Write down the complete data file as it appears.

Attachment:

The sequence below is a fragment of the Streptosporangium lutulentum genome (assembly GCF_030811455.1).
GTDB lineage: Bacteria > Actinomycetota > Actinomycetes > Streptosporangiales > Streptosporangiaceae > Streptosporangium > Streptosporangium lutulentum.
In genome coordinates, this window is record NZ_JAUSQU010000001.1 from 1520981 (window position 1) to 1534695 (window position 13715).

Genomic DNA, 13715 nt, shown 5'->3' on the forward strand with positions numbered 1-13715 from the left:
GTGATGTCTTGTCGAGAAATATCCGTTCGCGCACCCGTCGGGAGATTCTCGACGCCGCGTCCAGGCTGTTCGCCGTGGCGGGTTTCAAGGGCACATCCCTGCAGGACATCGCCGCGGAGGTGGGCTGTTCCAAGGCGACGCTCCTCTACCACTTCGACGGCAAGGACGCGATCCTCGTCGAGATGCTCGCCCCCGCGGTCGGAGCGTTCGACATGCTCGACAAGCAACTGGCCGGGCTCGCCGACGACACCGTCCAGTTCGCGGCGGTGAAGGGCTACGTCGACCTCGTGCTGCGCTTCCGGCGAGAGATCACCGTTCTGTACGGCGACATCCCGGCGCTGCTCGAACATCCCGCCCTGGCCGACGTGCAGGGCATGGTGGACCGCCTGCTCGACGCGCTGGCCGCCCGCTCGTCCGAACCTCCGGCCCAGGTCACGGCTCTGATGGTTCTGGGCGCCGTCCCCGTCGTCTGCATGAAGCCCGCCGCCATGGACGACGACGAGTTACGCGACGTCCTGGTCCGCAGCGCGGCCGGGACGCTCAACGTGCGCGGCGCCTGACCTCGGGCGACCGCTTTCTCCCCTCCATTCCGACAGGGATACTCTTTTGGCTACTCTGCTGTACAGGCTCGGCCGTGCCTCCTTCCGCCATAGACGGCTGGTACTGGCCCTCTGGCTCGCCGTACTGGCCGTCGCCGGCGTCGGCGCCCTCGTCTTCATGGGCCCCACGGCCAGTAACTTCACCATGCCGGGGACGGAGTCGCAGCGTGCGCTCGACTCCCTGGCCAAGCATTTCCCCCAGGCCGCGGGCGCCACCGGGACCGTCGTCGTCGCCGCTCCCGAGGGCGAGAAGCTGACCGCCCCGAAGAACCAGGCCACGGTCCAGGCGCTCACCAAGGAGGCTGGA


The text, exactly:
The sequence below is a fragment of the Streptosporangium lutulentum genome (assembly GCF_030811455.1).
GTDB lineage: Bacteria > Actinomycetota > Actinomycetes > Streptosporangiales > Streptosporangiaceae > Streptosporangium > Streptosporangium lutulentum.
In genome coordinates, this window is record NZ_JAUSQU010000001.1 from 1520981 (window position 1) to 1534695 (window position 13715).

Genomic DNA, 13715 nt, shown 5'->3' on the forward strand with positions numbered 1-13715 from the left:
GTGATGTCTTGTCGAGAAATATCCGTTCGCGCACCCGTCGGGAGATTCTCGACGCCGCGTCCAGGCTGTTCGCCGTGGCGGGTTTCAAGGGCACATCCCTGCAGGACATCGCCGCGGAGGTGGGCTGTTCCAAGGCGACGCTCCTCTACCACTTCGACGGCAAGGACGCGATCCTCGTCGAGATGCTCGCCCCCGCGGTCGGAGCGTTCGACATGCTCGACAAGCAACTGGCCGGGCTCGCCGACGACACCGTCCAGTTCGCGGCGGTGAAGGGCTACGTCGACCTCGTGCTGCGCTTCCGGCGAGAGATCACCGTTCTGTACGGCGACATCCCGGCGCTGCTCGAACATCCCGCCCTGGCCGACGTGCAGGGCATGGTGGACCGCCTGCTCGACGCGCTGGCCGCCCGCTCGTCCGAACCTCCGGCCCAGGTCACGGCTCTGATGGTTCTGGGCGCCGTCCCCGTCGTCTGCATGAAGCCCGCCGCCATGGACGACGACGAGTTACGCGACGTCCTGGTCCGCAGCGCGGCCGGGACGCTCAACGTGCGCGGCGCCTGACCTCGGGCGACCGCTTTCTCCCCTCCATTCCGACAGGGATACTCTTTTGGCTACTCTGCTGTACAGGCTCGGCCGTGCCTCCTTCCGCCATAGACGGCTGGTACTGGCCCTCTGGCTCGCCGTACTGGCCGTCGCCGGCGTCGGCGCCCTCGTCTTCATGGGCCCCACGGCCAGTAACTTCACCATGCCGGGGACGGAGTCGCAGCGTGCGCTCGACTCCCTGGCCAAGCATTTCCCCCAGGCCGCGGGCGCCACCGGGACCGTCGTCGTCGCCGCTCCCGAGGGCGAGAAGCTGACCGCCCCGAAGAACCAGGCCACGGTCCAGGCGCTCACCAAGGAGGCTGGA